• Your child has a profound sensorineural hearing loss in both ears.
  • Your child receives little or no benefit from hearing aids.
  • There are no medical reasons your child cannot undergo surgery.
  • Your child has access to appropriate education and rehabilitation follow-up.
  • You and your child are highly motivated to participate in required rehabilitation programs.

Please note: not every child with a profound hearing loss is a candidate for cochlear implantation. Here are some reasons why:

  • If your child can receive a significant benefit from hearing aids, they are likely the better solution.
  • If your child's hearing loss comes from somewhere other than the inner ear, a cochlear malformation, or the absence of the hearing nerve, an alternative solution might be more effective.
  • To gain the greatest hearing benefit from a CI, it is important for children to have full support from their family and to participate in rehabilitation programs. If a family cannot commit to participation in a rehabilitation program, other options besides a CI may need to be considered.
Boy smiling

Advantages of Early Cochlear Implantation

Your child may benefit from a cochlear implant regardless of his or her age, but for children who became deaf before learning to speak success is more likely. This is because they receive auditory information at a time when the brain is really ready to learn language. As previously mentioned, if children with a profound hearing impairment are implanted early enough, their hearing and speech can develop much like a normal hearing child's. Spoken language appears to emerge almost naturally.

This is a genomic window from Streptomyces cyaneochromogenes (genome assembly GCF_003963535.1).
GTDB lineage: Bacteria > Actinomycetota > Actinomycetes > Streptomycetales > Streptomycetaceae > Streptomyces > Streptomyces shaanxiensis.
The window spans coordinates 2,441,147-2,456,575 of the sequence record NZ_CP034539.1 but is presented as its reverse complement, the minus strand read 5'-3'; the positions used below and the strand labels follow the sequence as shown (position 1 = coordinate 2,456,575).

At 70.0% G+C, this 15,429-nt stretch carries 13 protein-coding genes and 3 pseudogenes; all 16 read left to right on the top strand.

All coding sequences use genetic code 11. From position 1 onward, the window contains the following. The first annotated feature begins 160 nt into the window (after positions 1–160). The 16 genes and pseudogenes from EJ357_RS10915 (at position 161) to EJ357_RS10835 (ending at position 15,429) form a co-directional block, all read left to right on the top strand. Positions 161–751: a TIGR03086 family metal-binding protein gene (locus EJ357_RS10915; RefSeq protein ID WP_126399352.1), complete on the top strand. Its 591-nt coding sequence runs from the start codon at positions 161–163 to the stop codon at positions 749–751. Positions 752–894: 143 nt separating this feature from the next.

For children who have had hearing experience and have lost their hearing later, a similar rule applies: the shorter the time period of deafness, the more likely they will benefit from the cochlear implant. Children are being implanted younger and younger because of improved surgical procedures and research proving better results with children implanted at very young ages.

On the Way to Success

It is important to remember that the cochlear implant is a technical tool for your child's hearing. Success with the implant depends on many factors. Age of implantation is only one factor influencing the benefit a child will receive from a cochlear implant. A rich communication environment, effective audio processor programming, motivation, rehabilitation and realistic expectations are all important factors contributing to a child's overall success.

For more information about cochlear implants, to find out if you might be a candidate for this device, or for a list of cochlear implant centers near you, please visit www.medel.com.

WebMD Video

Click here to wach video: Hearing Loss as We Age

Are you finding it harder and harder to hear as you age? Find out why and what you can do about it.

Click here to watch video: Hearing Loss as We Age